Half a croissant, on a plate, with a sign in front of it saying '50c'
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Car fuel delivered to your door/car
  (+8, -2)
(+8, -2)
  [vote for,

If we can have groceries delivered to us over the Web, rent a video or buy a book using the Internet, or pick up a phone and have water rushed to us in 5-gallon jugs, why can't we have gasoline delivered to our front step?

The idea is to have a delivery service similar to Alhambra, Calistoga, or Culligan: weekly delivery of gasoline to people for their cars.

What a time saver this would be! No more pumping gas, no more waiting in line, just good, clean fuel delivered to where you keep your car parked.

jeddings, Aug 20 2000

Buy Gas Online... http://gasoline.priceline.com/gas/
Not quite what [jeddings] was after, but close. [hippo, Aug 20 2000, last modified Oct 04 2004]

...and, have it delivered by this. http://www.omegaavi...port_equipment.html
[Klaatu, Oct 04 2004]


       What about a service that delivers gasoline to stranded motorists? You could add a hefty markup thanks to convenience and lack of competition.
Uncle Nutsy, Aug 21 2000

       I imagine AAA or any towing service would be happy to do that for you (for a nice fee)...
egnor, Aug 21 2000

       perhaps a better angle would be to offer this as a corporate service where employees have assigned parking spots. the gas delivery truck could just roll through the parking lot/structure every day and deliver gas to anybody who has put in for a fill up...
JT, Aug 23 2000

       Many problems with this idea. First the Goverment regulations of the storage and sale of gasoline. Where would you store it? What kind of delivery system would you use? Surely most people would not want a oil truck like delivery in the middle of the night. Also what about the grade of gasoline? Do you sell only premium, super, regular or any combination of them. How would the delivery be scheduled? Would you have to make sure your car was home say every thursday night between a certian predetermined time? too many to list...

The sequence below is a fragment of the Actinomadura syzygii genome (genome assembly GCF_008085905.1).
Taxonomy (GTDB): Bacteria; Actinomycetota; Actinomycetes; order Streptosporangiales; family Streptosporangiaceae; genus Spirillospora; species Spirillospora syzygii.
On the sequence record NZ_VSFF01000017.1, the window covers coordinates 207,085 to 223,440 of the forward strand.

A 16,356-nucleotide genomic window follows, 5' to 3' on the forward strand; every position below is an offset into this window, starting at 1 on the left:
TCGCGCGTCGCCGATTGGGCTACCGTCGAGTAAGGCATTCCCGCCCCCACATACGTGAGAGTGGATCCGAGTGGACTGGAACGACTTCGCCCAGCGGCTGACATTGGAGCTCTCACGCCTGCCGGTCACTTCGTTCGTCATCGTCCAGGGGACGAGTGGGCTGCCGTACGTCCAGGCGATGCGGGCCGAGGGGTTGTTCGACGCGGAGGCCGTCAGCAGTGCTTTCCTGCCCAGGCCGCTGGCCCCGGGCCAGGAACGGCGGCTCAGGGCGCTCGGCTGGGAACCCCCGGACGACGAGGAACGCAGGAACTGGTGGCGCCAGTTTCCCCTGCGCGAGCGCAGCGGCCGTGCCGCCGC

rooster, Sep 02 2000

       Eh, this site is full o' stick-in-the-mud naysayers.   

       If companies worked out the comparable problems with online grocery stores (and they have, or are trying), then surely they can solve these problems too.   

       Where would you store it? In the truck, until it's delivered to the car. What kind of delivery system? A gas nozzle, just like a gas station. And why wouldn't you want an oil truck refueling your vehicle in the middle of the night? You wouldn't even have to be there; they could do it quietly at 3 AM, as long as your car was accessible (you'd give them a key to your fuel tank). What grade of gasoline? One or two, all those premium grades are a waste of money anyway.
egnor, Sep 02 2000

       And it's entirely possible to have seperate divisions inside the tank. The big gas tanker trucks can carry something like five different grades at the same time. Smaller ones would obviously have fewer...   

       <See Egnor? I don't hate ALL your ideas...>
StarChaser, Sep 03 2000

       : )
egnor, Sep 03 2000

       reduces the chance of getting water mixed in.
adroitt, Mar 07 2002

       Heh. In the idea of a truck trolling a parking lot to deliver fuel made an image pop into my head: A few acres of parking lot full of cars, here and there red flags (like those on a mail box) raised to indicate the car's owner wants gasoline.   

       Maybe a quick scan of the license plate or VIN (probably better) tells the driver if the owner has an account with his company...
phoenix, Mar 07 2002

       Great idea if it weren't for governmental hamstrings that make this impossible in real life. Croissant.
blainez, Apr 12 2002

       [blainez]: What governmental hamstrings?  I think it's a good idea to use the word "impossible" with some restraint.